Friday, June 14, 2024

Moses Lake school bond passes... barely

by Charles H. Featherstone Staff Writer
| February 27, 2017 2:00 AM

MOSES LAKE — Moses Lake is going to get a new high school and a new elementary school.

Voters in the Moses Lake School District passed — narrowly — a $135 million school construction bond with 60.03 percent of the vote, a narrow three-vote victory. The bond referendum was certified by the Grant County auditor on Friday.

“I’m relieved,” said Assistant Superintendent Josh Meek, who will become the district’s new superintendent in July.

The bond measure aims to alleviate overcrowding in the Moses Lake schools by building a new high school, a new elementary school, and refurbishing the existing high school.

“This is about our kids, and the future of our community,” said Michelle Price, current superintendent of the Moses Lake schools.

At a regular school board meeting Thursday evening, the Moses Lake School Board voted unanimously to rerun the bond measure in April just in case the measure failed to find the handful of votes needed to pass or voters sought to challenge the election outcome.

“We need to pass this irregardless,” said board president Kevin Donovan.

“This could possibly be challenged,” added board member Eric Stones.

While the county has certified the bond election, concerned voters have until the end of Tuesday to challenge the results and demand a recount. If the election outcome remains unchanged or unchallenged, Price told the board they could call an emergency meeting later and rescind the resolution for an April election.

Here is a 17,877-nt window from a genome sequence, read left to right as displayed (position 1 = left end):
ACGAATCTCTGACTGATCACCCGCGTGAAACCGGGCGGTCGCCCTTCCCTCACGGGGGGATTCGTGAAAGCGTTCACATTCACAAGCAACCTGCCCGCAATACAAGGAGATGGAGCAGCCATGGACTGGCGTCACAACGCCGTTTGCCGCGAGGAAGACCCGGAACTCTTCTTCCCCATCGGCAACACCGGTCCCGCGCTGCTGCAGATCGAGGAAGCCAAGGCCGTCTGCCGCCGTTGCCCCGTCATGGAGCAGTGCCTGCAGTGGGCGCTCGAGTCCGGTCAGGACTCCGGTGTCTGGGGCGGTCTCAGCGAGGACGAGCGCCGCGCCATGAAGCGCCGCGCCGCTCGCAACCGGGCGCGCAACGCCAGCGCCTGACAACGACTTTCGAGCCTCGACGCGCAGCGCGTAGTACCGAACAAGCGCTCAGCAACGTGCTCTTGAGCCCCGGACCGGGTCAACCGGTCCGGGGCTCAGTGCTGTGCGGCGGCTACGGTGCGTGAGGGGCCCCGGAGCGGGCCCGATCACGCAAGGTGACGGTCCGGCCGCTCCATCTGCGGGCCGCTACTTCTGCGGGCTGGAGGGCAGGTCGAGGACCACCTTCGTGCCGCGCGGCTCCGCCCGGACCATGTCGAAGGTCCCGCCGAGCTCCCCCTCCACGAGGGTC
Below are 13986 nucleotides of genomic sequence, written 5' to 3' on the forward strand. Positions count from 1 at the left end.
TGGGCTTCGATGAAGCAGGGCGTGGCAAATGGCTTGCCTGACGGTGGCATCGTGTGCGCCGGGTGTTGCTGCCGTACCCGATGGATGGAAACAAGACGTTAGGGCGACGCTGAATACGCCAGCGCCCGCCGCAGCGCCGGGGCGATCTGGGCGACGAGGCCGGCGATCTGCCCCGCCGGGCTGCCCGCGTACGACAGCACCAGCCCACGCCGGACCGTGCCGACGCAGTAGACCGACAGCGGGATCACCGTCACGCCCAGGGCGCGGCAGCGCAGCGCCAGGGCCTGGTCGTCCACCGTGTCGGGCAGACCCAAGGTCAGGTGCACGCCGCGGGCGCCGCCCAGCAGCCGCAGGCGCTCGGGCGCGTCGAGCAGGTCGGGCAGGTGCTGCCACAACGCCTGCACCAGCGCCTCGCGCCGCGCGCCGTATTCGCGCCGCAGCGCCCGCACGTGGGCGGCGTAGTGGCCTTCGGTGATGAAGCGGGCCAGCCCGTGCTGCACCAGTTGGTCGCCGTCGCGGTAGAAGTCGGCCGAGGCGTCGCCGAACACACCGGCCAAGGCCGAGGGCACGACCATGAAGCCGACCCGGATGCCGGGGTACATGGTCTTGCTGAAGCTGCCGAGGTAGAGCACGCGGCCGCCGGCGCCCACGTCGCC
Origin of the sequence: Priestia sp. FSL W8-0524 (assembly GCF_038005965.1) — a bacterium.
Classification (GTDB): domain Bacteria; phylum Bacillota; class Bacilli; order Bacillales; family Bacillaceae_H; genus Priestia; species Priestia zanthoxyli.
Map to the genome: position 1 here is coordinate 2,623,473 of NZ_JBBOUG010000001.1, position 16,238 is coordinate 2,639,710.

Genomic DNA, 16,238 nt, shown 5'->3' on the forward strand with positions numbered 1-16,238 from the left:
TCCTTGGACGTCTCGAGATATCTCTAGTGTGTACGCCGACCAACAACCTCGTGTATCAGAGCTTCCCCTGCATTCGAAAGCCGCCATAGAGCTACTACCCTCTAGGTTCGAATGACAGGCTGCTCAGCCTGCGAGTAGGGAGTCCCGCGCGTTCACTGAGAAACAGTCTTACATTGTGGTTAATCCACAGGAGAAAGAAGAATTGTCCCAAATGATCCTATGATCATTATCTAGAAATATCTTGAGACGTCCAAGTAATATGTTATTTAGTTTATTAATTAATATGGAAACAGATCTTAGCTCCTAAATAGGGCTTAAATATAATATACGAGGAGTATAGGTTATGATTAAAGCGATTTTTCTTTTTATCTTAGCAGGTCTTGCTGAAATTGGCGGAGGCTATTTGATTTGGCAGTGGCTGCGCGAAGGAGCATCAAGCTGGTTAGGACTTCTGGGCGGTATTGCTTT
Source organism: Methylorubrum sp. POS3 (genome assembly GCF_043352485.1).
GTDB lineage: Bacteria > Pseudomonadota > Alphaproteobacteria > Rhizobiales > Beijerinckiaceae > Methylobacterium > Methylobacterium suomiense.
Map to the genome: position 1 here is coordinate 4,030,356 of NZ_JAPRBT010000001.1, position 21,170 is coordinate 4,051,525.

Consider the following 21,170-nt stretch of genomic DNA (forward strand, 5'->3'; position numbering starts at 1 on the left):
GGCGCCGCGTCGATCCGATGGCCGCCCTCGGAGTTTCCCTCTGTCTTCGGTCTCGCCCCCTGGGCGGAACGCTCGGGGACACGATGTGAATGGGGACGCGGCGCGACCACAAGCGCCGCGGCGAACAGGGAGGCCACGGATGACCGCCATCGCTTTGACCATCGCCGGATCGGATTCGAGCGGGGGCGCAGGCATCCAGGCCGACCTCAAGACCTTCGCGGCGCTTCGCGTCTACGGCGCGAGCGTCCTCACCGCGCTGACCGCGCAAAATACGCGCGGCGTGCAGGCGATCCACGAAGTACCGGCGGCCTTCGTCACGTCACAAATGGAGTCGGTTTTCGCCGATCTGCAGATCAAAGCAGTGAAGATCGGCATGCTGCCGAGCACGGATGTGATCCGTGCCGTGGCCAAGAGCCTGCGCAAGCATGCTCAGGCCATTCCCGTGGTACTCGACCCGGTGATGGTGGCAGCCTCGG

Price also told the school board Thursday that the school year in Moses Lake is going to be extended to Friday, June 16, in order to cover days missed due to the cold and ice.

“We’re looking to figure out when to plug in the other times,” Price said.

Students in Moses Lake have missed nearly 10 days of school due to winter weather, and have to receive a minimum of 1,027 hours of instruction in an academic year in order to meet minimum state standards. Originally, the school year had been extended to June 15.

But with the end of winter seemingly on the horizon, Price was guardedly confident that school could resume uninterrupted.

“Hopefully there will be no more bad weather,” she said.

Charles H. Featherstone can be reached via email at